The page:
Currently, a half-litre packet of milk is going for around Sh50.
Some MPs have called for the import of milk particularly from Uganda, to be stopped. However, given that the two countries are in the East African Community, it is difficult to bar the free flow of products across the borders.
Even as some dairy farmers have suffered a decline in farm-gate prices, the cost of animal feeds, which is their largest overhead cost, has increased by 73 per cent during the nine years.
The cost of 100 kilogrammes of animal feeds rose from Sh842 in 2011 to Sh1,454 in 2018, ravenously eating into farmers’ earnings.
Timothy Njagi, a research fellow at Tegemeo Institute, a policy think-tank, said that although there has been over-production of the milk due to good rains, the structure of the dairy industry and market is also “killing farmers.”
The industry is dominated by a few processors who absorb over 90 per cent of the total milk that is available for sale. These processors include Brookside, New KCC, Githunguri and Kinangop.
This generally means that the processors have the bargaining power when determining prices to be paid to farmers.
As a result, there is a possibility of abuse of buyer power, with an Economics lecturer at Maseno University, Scholastica Odhiambo, noting that there is a need to encourage more producers to form cooperatives to negotiate prices on their behalf.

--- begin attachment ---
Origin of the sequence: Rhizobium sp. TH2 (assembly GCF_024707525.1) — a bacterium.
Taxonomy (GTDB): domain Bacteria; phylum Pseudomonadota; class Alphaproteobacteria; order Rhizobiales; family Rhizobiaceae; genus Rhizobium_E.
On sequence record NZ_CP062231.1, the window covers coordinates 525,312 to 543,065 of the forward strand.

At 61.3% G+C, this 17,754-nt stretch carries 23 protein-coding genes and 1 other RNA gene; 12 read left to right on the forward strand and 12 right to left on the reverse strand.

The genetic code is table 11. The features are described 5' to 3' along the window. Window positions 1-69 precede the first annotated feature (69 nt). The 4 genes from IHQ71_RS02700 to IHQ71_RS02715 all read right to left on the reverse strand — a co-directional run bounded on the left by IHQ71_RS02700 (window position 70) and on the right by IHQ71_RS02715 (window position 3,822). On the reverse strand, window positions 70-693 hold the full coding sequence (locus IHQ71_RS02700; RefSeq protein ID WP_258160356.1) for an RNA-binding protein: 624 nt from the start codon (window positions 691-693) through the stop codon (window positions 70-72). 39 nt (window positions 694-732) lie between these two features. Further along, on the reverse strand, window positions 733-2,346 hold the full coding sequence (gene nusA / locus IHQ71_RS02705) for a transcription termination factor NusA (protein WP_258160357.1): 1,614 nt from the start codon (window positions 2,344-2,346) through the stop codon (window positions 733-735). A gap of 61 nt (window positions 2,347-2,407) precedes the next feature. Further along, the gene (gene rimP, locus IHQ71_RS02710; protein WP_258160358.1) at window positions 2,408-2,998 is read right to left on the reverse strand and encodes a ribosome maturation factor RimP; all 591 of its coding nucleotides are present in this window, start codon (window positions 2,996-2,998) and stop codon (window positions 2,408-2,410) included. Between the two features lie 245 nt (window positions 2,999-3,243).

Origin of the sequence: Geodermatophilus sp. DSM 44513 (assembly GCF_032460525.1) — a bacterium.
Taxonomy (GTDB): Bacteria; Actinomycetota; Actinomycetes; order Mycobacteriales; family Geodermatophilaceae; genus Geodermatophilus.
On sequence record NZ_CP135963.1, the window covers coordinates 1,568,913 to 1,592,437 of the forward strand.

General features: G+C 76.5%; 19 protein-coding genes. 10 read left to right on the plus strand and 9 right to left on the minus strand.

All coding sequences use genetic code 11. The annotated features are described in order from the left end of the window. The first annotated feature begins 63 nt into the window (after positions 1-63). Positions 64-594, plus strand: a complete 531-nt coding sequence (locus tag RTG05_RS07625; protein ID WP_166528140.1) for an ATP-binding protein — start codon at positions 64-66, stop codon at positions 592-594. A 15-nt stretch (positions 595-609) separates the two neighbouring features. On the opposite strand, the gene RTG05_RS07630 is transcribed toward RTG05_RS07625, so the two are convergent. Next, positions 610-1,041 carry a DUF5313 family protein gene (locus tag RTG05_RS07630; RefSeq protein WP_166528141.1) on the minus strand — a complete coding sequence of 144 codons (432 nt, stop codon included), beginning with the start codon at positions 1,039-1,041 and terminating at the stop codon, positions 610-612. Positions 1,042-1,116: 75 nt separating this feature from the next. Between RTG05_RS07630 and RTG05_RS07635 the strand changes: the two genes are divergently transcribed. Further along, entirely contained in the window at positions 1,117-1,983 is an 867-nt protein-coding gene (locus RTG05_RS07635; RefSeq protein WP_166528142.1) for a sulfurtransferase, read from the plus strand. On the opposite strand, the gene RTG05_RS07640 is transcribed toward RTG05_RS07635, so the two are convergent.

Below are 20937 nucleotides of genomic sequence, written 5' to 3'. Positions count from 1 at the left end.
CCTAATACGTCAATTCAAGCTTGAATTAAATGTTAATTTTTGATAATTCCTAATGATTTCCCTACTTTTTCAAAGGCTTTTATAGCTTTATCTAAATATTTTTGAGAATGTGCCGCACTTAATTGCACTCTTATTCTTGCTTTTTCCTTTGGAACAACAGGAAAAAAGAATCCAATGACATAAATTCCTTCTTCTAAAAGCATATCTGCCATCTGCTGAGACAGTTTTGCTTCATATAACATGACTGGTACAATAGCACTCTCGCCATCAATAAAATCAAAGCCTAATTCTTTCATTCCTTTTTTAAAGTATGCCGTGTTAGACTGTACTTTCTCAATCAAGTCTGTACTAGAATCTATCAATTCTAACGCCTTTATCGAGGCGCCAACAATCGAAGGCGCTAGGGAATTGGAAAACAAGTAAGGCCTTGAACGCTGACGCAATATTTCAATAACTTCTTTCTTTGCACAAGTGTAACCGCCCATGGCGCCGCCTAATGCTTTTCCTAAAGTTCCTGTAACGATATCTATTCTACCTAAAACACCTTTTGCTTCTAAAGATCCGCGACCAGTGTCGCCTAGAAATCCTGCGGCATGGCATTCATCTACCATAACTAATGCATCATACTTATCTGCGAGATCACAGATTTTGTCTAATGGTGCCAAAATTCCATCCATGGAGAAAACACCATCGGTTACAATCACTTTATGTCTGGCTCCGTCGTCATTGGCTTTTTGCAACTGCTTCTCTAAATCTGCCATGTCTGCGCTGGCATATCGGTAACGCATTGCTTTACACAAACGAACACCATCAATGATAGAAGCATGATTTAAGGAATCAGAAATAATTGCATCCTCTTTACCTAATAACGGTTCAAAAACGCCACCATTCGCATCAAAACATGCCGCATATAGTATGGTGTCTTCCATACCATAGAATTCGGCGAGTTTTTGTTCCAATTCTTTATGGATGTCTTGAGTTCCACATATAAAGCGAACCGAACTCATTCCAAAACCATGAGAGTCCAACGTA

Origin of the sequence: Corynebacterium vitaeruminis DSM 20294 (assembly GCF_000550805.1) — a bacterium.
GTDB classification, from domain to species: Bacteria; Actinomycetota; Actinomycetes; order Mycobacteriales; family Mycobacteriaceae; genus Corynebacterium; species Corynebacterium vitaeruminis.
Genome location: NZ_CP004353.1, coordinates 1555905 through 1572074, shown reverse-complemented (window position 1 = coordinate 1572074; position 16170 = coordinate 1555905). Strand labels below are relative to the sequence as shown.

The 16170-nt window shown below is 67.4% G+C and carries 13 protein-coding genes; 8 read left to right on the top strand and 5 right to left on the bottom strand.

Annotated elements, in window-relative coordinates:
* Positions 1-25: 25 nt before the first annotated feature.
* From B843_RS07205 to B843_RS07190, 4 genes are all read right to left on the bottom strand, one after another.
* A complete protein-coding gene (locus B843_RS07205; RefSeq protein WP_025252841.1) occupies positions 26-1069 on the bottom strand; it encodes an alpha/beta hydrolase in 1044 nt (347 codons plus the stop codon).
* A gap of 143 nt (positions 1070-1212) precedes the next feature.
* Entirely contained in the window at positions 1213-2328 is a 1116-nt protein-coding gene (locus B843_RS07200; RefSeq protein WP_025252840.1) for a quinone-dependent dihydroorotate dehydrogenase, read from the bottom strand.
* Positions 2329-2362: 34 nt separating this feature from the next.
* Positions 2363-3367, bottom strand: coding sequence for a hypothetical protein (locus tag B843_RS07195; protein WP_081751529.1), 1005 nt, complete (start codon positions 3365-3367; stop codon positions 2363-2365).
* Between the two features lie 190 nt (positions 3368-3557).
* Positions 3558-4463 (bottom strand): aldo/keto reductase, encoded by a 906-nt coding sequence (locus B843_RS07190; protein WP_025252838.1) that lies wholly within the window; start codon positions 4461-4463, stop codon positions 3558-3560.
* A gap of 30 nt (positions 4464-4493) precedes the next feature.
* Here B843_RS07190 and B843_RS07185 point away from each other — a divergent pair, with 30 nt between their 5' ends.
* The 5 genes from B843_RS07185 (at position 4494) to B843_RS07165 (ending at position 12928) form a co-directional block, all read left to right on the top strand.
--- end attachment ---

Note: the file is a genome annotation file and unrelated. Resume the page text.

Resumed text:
One such cooperative that has since become the yardstick for success in the sector is Githunguri Dairy.
Dr Odhiambo said that as more milk is produced with less market access, prices become depressed.
“As we stand, an individual farmer’s power of bargaining is dismal,” she said.
In some areas such as Nyandarua, leading milk processors have been buying raw milk at Sh17 a litre, down from Sh30 two months ago. However, in other regions such as Kitale in Nzoia County, farmers have been receiving as high as Sh33 for a litre.
Earlier in the year, regulations were mooted that sought to prohibit smallholder farmers from hawking milk, a move that would have played into the hands of huge processors who have been pushing for factory-processed milk.
The regulations have since been shelved following an outcry from the public.
Farmers might also be suffering from the effects of the defective 2017 subsidy programme, which saw 15,312 tonnes of cheap powdered milk valued at Sh4.9 billion brought into the country duty-free.